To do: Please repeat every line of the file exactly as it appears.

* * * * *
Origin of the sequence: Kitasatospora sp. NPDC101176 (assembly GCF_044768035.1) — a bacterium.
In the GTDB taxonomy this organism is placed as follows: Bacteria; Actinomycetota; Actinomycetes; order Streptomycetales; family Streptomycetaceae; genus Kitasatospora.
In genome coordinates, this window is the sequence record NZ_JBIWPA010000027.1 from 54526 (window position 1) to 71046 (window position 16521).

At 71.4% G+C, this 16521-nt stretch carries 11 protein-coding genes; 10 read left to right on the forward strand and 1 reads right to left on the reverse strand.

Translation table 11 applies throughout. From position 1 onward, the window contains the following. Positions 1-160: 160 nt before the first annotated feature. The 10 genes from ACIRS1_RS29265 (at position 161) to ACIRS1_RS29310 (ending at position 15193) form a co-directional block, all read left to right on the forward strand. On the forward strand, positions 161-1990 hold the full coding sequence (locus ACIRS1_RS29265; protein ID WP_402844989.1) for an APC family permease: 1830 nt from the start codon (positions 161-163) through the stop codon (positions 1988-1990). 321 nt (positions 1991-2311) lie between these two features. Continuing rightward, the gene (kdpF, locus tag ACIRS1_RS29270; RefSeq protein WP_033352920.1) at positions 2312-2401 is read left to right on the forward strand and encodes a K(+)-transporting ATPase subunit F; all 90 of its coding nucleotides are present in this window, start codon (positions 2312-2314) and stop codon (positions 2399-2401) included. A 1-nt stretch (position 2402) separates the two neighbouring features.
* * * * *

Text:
Origin of the sequence: Kitasatospora sp. NPDC101176 (assembly GCF_044768035.1) — a bacterium.
In the GTDB taxonomy this organism is placed as follows: Bacteria; Actinomycetota; Actinomycetes; order Streptomycetales; family Streptomycetaceae; genus Kitasatospora.
In genome coordinates, this window is the sequence record NZ_JBIWPA010000027.1 from 54526 (window position 1) to 71046 (window position 16521).

At 71.4% G+C, this 16521-nt stretch carries 11 protein-coding genes; 10 read left to right on the forward strand and 1 reads right to left on the reverse strand.

Translation table 11 applies throughout. From position 1 onward, the window contains the following. Positions 1-160: 160 nt before the first annotated feature. The 10 genes from ACIRS1_RS29265 (at position 161) to ACIRS1_RS29310 (ending at position 15193) form a co-directional block, all read left to right on the forward strand. On the forward strand, positions 161-1990 hold the full coding sequence (locus ACIRS1_RS29265; protein ID WP_402844989.1) for an APC family permease: 1830 nt from the start codon (positions 161-163) through the stop codon (positions 1988-1990). 321 nt (positions 1991-2311) lie between these two features. Continuing rightward, the gene (kdpF, locus tag ACIRS1_RS29270; RefSeq protein WP_033352920.1) at positions 2312-2401 is read left to right on the forward strand and encodes a K(+)-transporting ATPase subunit F; all 90 of its coding nucleotides are present in this window, start codon (positions 2312-2314) and stop codon (positions 2399-2401) included. A 1-nt stretch (position 2402) separates the two neighbouring features.